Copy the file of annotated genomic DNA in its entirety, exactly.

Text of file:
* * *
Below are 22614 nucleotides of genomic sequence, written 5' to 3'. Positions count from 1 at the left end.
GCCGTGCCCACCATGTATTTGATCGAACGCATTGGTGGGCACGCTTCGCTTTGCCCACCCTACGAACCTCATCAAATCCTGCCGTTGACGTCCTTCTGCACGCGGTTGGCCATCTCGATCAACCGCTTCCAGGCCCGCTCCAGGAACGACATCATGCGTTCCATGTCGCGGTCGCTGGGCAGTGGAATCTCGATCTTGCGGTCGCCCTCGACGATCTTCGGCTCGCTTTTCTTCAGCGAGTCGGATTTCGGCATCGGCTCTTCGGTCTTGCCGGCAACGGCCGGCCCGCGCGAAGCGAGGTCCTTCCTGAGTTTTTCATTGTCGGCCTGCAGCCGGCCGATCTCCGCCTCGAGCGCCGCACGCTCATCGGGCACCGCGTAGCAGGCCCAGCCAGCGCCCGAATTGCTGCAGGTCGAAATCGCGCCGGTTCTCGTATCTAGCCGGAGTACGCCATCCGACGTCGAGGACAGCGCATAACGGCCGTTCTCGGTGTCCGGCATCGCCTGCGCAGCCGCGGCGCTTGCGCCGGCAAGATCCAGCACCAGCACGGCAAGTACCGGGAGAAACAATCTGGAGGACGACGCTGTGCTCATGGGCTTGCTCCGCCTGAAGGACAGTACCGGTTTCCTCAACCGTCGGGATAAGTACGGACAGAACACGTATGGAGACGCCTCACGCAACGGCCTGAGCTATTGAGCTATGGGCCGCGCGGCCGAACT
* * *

Below are 22614 nucleotides of genomic sequence, written 5' to 3'. Positions count from 1 at the left end.
GCCGTGCCCACCATGTATTTGATCGAACGCATTGGTGGGCACGCTTCGCTTTGCCCACCCTACGAACCTCATCAAATCCTGCCGTTGACGTCCTTCTGCACGCGGTTGGCCATCTCGATCAACCGCTTCCAGGCCCGCTCCAGGAACGACATCATGCGTTCCATGTCGCGGTCGCTGGGCAGTGGAATCTCGATCTTGCGGTCGCCCTCGACGATCTTCGGCTCGCTTTTCTTCAGCGAGTCGGATTTCGGCATCGGCTCTTCGGTCTTGCCGGCAACGGCCGGCCCGCGCGAAGCGAGGTCCTTCCTGAGTTTTTCATTGTCGGCCTGCAGCCGGCCGATCTCCGCCTCGAGCGCCGCACGCTCATCGGGCACCGCGTAGCAGGCCCAGCCAGCGCCCGAATTGCTGCAGGTCGAAATCGCGCCGGTTCTCGTATCTAGCCGGAGTACGCCATCCGACGTCGAGGACAGCGCATAACGGCCGTTCTCGGTGTCCGGCATCGCCTGCGCAGCCGCGGCGCTTGCGCCGGCAAGATCCAGCACCAGCACGGCAAGTACCGGGAGAAACAATCTGGAGGACGACGCTGTGCTCATGGGCTTGCTCCGCCTGAAGGACAGTACCGGTTTCCTCAACCGTCGGGATAAGTACGGACAGAACACGTATGGAGACGCCTCACGCAACGGCCTGAGCTATTGAGCTATGGGCCGCGCGGCCGAACT